The Mini Sportboat Arrives

A small, stable, single or doublehanded sportboat

Bongo Review

Dave Reed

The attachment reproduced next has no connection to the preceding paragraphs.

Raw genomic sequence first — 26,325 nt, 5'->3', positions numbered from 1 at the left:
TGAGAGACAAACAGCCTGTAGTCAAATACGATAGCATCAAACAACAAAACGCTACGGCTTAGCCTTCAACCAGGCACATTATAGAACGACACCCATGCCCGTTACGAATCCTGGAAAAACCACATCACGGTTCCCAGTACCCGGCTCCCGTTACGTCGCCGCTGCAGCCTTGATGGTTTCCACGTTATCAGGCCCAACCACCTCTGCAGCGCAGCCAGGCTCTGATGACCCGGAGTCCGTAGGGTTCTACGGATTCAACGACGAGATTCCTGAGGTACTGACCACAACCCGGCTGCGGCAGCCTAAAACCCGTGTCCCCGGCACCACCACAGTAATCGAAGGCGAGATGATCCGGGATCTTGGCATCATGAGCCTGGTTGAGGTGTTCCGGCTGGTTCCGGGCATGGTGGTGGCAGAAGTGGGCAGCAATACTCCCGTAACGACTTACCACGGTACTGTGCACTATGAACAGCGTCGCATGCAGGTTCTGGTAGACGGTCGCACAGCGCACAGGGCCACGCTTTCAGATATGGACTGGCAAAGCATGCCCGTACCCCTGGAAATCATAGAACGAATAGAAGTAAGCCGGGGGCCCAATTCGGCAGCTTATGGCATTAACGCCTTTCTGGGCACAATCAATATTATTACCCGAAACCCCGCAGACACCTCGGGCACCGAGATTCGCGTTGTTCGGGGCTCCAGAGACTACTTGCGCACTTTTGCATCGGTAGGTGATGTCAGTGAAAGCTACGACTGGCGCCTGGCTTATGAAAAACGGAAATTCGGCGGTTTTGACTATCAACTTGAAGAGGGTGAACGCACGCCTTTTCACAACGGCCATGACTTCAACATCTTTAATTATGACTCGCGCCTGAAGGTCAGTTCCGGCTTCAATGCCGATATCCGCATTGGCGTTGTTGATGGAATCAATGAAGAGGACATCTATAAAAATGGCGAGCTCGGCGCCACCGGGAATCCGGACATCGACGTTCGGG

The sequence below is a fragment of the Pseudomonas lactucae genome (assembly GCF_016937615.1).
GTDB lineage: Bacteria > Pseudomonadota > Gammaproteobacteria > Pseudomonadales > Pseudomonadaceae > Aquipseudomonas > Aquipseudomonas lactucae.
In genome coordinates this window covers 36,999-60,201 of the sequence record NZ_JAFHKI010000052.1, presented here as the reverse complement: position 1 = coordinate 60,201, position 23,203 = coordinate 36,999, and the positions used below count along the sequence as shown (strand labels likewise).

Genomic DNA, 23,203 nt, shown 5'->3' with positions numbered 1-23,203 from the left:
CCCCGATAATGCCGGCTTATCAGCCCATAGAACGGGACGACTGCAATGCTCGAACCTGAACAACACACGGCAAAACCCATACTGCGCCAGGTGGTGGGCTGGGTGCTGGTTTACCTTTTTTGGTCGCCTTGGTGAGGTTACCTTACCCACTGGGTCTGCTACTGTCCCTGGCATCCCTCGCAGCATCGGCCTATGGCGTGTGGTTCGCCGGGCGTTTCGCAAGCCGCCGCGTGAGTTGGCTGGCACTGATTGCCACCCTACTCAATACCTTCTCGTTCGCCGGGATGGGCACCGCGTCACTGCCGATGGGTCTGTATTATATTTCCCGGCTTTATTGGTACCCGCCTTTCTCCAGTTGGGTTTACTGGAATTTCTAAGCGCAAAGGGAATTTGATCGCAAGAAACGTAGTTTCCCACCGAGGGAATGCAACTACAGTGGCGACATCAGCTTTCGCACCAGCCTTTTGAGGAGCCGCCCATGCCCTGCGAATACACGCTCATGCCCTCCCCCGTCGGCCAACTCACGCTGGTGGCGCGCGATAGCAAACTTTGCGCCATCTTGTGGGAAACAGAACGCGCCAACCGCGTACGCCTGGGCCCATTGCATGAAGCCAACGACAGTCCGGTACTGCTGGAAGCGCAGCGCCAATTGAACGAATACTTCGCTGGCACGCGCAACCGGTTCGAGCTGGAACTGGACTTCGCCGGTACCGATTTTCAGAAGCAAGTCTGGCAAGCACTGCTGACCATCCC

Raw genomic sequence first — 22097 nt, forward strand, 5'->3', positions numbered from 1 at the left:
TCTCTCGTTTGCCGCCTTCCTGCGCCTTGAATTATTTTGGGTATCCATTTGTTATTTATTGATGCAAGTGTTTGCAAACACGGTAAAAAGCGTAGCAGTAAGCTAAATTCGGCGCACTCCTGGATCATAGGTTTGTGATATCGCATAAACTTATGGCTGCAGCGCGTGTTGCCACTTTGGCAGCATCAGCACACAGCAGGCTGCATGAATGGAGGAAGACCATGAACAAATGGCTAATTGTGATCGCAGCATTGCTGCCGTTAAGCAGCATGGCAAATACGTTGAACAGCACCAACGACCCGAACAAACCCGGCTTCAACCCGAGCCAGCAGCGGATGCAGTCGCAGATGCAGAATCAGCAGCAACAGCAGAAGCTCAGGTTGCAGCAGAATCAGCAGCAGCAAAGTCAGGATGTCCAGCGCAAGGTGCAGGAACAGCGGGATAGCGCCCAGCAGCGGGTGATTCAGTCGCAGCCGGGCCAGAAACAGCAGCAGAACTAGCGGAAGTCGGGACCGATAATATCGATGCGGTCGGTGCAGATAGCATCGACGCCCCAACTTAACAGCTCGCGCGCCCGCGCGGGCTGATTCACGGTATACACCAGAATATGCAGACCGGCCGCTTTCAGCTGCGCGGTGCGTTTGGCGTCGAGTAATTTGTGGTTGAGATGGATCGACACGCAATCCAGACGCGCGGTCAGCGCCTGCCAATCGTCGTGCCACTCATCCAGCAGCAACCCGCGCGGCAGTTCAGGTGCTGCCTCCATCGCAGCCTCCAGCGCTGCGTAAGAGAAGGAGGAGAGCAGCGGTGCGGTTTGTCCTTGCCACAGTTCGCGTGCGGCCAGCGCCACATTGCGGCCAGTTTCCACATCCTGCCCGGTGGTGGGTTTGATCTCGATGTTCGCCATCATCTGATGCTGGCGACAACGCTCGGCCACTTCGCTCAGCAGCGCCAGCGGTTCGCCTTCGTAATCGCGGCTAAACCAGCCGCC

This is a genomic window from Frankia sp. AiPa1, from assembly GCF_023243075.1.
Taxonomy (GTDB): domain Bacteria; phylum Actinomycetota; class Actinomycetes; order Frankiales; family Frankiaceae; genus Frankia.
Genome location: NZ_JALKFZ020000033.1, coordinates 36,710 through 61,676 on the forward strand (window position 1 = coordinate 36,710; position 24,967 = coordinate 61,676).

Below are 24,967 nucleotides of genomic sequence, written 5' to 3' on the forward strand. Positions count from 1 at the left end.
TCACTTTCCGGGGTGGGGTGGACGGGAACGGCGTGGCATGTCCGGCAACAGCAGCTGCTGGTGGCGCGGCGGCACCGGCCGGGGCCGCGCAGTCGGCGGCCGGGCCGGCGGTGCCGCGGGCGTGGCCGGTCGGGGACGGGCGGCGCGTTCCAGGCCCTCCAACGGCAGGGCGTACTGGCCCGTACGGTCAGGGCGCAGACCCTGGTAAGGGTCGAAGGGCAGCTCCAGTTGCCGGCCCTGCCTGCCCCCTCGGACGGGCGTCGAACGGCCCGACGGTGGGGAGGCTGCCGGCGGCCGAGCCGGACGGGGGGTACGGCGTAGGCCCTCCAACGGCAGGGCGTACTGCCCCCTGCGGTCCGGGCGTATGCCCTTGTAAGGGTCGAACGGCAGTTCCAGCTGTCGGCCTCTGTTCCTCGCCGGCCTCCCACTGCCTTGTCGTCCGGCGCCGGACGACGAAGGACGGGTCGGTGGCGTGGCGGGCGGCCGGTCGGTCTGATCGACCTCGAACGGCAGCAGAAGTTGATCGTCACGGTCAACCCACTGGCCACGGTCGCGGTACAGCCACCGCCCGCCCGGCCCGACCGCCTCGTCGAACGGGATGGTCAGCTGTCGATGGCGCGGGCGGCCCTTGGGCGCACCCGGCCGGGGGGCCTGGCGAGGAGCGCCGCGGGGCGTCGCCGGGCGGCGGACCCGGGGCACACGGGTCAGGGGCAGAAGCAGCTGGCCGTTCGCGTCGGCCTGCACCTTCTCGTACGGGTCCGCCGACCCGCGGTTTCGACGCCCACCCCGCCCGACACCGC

Last summer, Paul Cronin, a naval architect from Jamestown, R.I., architect from Jamestown, R.I., teased our curiosity when we casually asked him what he'd been up to lately. "I'm working on a project that will revolutionize sailing," he said with an ear-to-ear grin. We pressed for more, but Cronin was tight-lipped, adding that he would tell us more when his pet project was ready for prime time. "Trust me,"he added, "it's very, very cool." Three months later, before the East Coast's fall boatshow circuit, Cronin rolled out to the public what he'd been tinkering with for the previous 18 months. Enter the Bongo, an ultralight 15-foot "sportboat for one." Think combination Laser and Melges 24-two benchmark boats blended into one. He was right. It is very cool. After several knee surgeries, Cronin was finding it too painful to crouch in the shallow cockpit of his Laser on light-air days. When asked, his doctor laid out two options for him-replace his knees or hang up his Laser sail. The latter was obviously the more appealing choice, so he started designing a high-performance boat he could singlehand comfortably. "What Idid was come up with a boat that Iwould love to sail myself,"says Cronin, "and then from there, Ide-tuned it a bit to appeal to a broader audience."The influence of Cronin's International 14 sailing is obvious in the boat's chined hull, high-aspect foils, and tapered carbon rig; and his Laser experience is evident in the simplicity of the systems. The boat, which is built for Cronin by Abbott Boats in Ontario, Canada, weighs only 350 pounds all up (that's 30 pounds less than a Snipe), and the sail inventory includes a 112-sq. ft. full-batten North Sails Kevlar main and 147-sq. ft. Airex asymmetric spinnaker. Below the waterline is a 3'11" lifting carbon-reinforced keel with a 100-pound lead bulb. Beam at the waterline is 3', but the wing tip-to-wing tip spread is 6'6". We took a near-final prototype for a spin on a 5- to 8-knot day in November in Newport, and had a blast, hiking off the wings as the boat sailed effortlessly upwind and down. That was the easy part. The hard part was kicking our displacement-sailing habits and remembering to keep the bow down upwind and to sail higher angles downwind. With so little hull in the water, the boat moved lightly as the leeward chine grabbed hold and kept the boat tracking. Even though you're sailing what feels like a 15-foot dinghy, you're still dragging around a lump of lead, so the Bongo's keelboat attributes are obvious. Upwind, the acceleration is gradual, and to keep pace you really have to pay attention to sail trim. But the stability from the keel is definitely there, and once you get things balanced, the boat practically sails itself-you could drop the tiller, lean in to tie your shoe, and never stray off course. Downwind, the Bongo's performance is what you'd expect from a mini sportboat-cleat the main, trim the chute, slide aft, tuck your foot under the footstrap, lean back, and enjoy the ride. It's that simple. The rig is ultra-sensitive to mainsheet trim, and the vang, led to cam cleats near the mainsheet block, is there to depower the rig, too. For gross depowering through the upper wind range, however, there's a 2-to-1 one-line reefing system. Two reef points reduce the working mainsail area from 112 sq. ft. to 90, and then to 75 sq. ft. (roughly the sail area of a Laser). Cronin, an athletic 185-pounder, says he drops to the first reef in 20 knots. This is done by dropping the halyard to a preset mark and setting the reef line. To shake the reef, do the opposite. The spinnaker launch system is equally simple; a continuous halyard led to a cam cleat on the starboard side of the hardware console simultaneously extracts the 3'6" sprit and hoists the kite. To douse, release the starboard halyard and take up the portside retrieval line. Four full-length pulls get it up and down. Abbott Boats is known for building winning Olympic-class Solings and Ynglings and the quality of the boat we sailed is on par. The hull is stiff because of a structural grid from bow to stern (cored panels glassed into the hull). CoreCell is used throughout the hull and deck, except in the hardware console. Both the swing-up rudder and the keel fin are a spruce/carbon/glass laminate. The carbon rig, which matches the full-battened sail beautifully, is built by Proctor UK and has an external mainsail track. The boom is a Proctor Aluminum D-shape section, and all hardware is from the Harken Carbo line. Because it's primarily meant to be a singlehander, Cronin made sure he's able to launch and retrieve the boat himself. The rig, which weighs only 15 pounds, is easy to step, and the keel is raised/lowered using a cockpit-mounted crane with a 7-to-1 purchase. A typical launch might go like this: step the mast, pin the lever forestay, rig lines, float the boat off the dolly or hoist, drop the keel, screw down the keel locking plates, store the crane in forward semi-watertight compartment, swing down the rudder, hoist the main, and go sailing. When you're done having fun for the day, reverse procedure. You don't need to always go sailing alone, though, and to this end there's plenty of room for two in the boat, and Cronin foresees both single and doublehanded divisions as the Bongo spawns a one-design following. For $12,995, which includes boat, sails, hardware, and lines, the sportboat phenomenon can be yours and yours alone. Bongo LOA 15'2" LWL 15' Beam 6'6" Draft 3'11" DSPL 350 lbs. SA (u/d) 112 sq. ft./259 sq. ft. Cost $12,995